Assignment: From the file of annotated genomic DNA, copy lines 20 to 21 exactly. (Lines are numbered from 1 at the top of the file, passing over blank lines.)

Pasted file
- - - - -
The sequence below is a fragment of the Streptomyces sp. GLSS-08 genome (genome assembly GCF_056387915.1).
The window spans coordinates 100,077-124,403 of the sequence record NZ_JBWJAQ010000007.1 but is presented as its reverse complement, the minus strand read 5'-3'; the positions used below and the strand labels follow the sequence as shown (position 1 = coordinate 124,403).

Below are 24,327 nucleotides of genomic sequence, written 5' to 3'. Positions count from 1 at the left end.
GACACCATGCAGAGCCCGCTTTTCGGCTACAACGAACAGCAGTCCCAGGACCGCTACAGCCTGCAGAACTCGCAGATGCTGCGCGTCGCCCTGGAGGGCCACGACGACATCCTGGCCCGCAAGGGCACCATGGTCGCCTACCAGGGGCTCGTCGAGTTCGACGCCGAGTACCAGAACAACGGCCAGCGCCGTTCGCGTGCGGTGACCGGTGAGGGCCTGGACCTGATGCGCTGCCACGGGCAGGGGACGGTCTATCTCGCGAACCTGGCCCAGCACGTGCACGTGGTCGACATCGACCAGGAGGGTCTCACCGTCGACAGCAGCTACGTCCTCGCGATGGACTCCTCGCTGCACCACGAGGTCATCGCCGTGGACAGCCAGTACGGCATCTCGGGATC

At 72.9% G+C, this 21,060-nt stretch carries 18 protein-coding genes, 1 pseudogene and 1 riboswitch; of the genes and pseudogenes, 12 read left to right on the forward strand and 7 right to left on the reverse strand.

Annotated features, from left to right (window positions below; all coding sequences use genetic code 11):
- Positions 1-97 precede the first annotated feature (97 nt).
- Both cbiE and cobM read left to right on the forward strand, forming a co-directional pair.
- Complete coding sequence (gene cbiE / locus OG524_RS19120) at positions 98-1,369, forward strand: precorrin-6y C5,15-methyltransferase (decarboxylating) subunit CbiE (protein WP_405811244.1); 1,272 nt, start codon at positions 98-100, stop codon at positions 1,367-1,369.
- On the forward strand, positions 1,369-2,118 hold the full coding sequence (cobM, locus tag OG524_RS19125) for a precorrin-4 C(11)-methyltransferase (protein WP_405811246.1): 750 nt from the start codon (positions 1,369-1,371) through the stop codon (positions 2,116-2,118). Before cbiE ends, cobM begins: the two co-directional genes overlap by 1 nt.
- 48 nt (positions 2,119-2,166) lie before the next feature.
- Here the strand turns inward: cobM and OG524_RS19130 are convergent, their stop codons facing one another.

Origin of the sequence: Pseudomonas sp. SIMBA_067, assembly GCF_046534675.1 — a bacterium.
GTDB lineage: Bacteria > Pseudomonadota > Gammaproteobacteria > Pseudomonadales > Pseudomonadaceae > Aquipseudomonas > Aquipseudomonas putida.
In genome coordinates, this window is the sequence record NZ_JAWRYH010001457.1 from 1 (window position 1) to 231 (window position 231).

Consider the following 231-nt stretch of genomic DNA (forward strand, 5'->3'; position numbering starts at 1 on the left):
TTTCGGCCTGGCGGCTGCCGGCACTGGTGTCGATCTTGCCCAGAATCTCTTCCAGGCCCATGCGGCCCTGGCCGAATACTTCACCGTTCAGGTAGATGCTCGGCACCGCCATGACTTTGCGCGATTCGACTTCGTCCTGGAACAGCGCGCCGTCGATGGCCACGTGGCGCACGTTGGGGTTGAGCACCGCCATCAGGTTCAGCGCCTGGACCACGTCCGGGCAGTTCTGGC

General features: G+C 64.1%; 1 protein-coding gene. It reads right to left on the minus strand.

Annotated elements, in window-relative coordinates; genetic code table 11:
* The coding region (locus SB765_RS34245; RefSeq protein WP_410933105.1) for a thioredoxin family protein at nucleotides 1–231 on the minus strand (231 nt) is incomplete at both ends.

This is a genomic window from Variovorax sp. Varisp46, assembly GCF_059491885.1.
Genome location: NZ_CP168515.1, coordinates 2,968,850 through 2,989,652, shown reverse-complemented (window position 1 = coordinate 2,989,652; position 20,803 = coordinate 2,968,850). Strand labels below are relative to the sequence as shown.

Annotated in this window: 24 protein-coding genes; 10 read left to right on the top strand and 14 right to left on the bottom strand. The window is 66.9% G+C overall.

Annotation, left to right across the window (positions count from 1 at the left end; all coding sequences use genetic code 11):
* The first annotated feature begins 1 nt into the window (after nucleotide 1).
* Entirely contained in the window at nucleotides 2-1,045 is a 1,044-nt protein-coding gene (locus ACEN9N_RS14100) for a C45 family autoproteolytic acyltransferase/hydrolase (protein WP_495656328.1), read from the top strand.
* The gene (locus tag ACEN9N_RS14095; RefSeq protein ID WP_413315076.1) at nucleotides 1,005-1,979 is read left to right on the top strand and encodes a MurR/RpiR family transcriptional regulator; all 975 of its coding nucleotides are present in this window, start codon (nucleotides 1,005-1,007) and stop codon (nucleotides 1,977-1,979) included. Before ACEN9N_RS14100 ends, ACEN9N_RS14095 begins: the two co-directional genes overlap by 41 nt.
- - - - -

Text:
* The coding region (locus SB765_RS34245; RefSeq protein WP_410933105.1) for a thioredoxin family protein at nucleotides 1–231 on the minus strand (231 nt) is incomplete at both ends.

This is a genomic window from Variovorax sp. Varisp46, assembly GCF_059491885.1.